"My little brother is bad at swimming."
There's no such rule. Here は and へた acts as "is" and "bad" and およぐのが is just "at swimming". およぐのが, which is the direct object, will come after the subject, which is why the は is in front of the が in this sentence.
I'm definitely not an advanced Japanese speaker but I'm pretty sure what precedes が is the subject here. The の is there to make a noun of the verb "to swim" so that it can be a subject. The は is not a subject marker, it's a topic market and can replace or be combined with many particles. I don't know if there's any rule stating it HAS to be the first particle in the sentence but it sure very often is. So to break down this sentence literally (for the sake of my explanation, not for practical proposes) my coldest guess would be: Regarding my younger brother, his swimming is very bad.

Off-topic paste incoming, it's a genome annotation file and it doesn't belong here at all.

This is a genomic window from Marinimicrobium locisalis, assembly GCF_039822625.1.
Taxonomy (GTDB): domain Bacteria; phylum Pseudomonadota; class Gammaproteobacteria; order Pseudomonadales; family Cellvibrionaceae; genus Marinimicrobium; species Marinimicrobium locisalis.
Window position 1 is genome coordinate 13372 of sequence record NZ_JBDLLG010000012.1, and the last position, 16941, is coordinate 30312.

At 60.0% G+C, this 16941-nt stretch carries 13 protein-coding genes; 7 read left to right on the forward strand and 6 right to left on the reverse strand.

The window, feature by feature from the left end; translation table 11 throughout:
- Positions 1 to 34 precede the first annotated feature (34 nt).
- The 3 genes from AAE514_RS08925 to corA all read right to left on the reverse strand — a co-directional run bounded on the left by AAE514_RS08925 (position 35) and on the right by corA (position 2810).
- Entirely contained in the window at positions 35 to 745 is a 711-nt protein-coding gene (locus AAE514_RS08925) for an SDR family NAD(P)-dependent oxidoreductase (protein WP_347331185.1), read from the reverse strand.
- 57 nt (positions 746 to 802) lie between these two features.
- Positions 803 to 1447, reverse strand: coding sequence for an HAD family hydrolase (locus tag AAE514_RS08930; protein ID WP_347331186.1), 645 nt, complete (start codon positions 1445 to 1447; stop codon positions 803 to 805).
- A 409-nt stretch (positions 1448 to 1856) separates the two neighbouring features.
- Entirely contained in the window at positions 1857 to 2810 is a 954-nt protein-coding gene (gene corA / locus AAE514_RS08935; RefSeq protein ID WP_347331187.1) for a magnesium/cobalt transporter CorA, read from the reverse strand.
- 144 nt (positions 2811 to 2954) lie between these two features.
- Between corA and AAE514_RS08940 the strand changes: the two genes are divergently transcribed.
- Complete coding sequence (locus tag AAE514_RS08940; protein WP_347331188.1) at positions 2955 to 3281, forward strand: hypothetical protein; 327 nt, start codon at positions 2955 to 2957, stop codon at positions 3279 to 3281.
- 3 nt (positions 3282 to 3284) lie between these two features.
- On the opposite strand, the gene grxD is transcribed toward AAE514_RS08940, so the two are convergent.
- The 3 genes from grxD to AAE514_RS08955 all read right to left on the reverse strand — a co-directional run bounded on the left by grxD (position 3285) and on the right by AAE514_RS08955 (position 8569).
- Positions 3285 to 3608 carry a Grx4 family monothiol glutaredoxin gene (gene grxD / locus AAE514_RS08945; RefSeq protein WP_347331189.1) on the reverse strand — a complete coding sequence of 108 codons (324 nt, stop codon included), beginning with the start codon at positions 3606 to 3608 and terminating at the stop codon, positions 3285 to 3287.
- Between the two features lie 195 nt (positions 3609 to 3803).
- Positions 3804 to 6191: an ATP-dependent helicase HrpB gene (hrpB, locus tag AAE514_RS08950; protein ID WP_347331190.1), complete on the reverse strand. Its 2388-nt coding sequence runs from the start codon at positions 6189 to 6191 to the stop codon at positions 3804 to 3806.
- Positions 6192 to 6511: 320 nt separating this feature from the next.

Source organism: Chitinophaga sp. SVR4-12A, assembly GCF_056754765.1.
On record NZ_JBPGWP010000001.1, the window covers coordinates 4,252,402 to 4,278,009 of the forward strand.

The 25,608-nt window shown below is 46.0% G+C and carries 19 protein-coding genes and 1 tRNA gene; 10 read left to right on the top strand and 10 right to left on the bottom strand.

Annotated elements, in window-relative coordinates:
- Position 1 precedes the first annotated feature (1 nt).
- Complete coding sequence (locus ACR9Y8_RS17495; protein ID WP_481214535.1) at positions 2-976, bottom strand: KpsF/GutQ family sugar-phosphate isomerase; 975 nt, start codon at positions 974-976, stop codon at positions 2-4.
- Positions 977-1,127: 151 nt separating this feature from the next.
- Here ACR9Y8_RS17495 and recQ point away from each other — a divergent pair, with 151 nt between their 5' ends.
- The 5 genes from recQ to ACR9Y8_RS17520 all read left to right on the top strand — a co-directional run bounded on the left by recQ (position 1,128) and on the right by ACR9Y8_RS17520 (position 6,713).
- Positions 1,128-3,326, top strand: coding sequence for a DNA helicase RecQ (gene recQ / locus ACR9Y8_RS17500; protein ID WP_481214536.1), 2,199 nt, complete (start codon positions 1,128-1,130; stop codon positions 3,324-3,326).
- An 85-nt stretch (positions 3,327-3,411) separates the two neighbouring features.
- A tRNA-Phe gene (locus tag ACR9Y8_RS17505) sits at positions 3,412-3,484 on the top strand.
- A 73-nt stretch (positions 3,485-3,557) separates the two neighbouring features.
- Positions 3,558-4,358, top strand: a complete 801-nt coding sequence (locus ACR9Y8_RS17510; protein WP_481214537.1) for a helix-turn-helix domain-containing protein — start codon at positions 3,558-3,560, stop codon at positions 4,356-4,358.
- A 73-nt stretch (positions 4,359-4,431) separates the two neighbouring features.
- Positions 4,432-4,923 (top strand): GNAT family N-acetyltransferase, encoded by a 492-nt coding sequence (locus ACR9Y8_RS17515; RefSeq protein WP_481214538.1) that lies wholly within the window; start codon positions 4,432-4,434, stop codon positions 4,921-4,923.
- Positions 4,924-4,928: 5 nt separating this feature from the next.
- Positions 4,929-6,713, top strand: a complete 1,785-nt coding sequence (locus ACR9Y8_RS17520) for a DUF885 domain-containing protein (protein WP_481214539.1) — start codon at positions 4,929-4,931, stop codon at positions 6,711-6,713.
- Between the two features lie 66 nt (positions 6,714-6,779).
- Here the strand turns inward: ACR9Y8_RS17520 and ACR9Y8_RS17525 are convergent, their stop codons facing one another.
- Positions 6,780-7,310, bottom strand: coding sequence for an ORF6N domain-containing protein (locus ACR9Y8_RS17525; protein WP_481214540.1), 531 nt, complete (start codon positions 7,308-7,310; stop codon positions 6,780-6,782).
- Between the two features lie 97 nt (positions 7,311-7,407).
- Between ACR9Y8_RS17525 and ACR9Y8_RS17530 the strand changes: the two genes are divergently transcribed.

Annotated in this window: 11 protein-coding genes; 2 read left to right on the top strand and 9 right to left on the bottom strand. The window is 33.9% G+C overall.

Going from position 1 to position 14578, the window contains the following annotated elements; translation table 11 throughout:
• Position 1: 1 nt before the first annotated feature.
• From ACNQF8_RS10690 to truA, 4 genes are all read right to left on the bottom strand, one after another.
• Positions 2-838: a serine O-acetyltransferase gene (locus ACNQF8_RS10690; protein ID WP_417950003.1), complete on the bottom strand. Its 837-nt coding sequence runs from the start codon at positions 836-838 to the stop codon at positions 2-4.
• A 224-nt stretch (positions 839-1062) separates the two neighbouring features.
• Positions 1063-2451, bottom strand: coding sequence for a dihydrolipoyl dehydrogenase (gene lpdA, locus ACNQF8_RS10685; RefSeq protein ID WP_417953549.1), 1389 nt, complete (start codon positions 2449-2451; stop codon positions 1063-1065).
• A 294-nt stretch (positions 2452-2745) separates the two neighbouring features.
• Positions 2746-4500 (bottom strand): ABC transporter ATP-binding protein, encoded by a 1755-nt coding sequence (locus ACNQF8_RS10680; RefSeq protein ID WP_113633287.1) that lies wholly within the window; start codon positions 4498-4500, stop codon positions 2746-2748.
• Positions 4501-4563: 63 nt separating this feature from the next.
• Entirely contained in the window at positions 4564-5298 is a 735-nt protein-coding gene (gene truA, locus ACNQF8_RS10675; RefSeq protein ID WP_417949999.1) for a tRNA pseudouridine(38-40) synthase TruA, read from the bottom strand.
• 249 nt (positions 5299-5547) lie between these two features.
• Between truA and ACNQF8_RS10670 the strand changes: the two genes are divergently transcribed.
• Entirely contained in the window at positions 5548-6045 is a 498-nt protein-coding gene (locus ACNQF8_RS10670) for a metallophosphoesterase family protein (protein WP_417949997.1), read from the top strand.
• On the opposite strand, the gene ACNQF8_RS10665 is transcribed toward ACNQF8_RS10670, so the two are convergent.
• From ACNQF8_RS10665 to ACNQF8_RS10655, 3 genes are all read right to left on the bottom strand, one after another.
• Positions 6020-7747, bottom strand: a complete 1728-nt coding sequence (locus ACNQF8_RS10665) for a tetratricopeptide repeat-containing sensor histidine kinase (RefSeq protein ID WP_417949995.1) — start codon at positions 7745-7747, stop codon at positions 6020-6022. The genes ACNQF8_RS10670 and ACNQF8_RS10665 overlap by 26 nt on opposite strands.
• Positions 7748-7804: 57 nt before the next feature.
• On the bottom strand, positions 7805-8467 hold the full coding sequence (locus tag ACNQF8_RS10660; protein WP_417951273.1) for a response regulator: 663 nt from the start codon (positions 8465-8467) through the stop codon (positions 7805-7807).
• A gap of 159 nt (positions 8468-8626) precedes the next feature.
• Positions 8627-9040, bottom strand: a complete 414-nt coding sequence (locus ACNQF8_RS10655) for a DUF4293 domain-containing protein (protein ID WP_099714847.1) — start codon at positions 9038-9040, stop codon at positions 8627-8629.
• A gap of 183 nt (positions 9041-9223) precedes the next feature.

Regarding that use of の: What is the difference between using の to make the verb a 'noun' of some sort and こと? I know こと would (if used instead of の in this sentence) translate literally to 'The thing of swimming is bad'
I also thought が is the subject marker. Isn't it that the little brother is the subject here?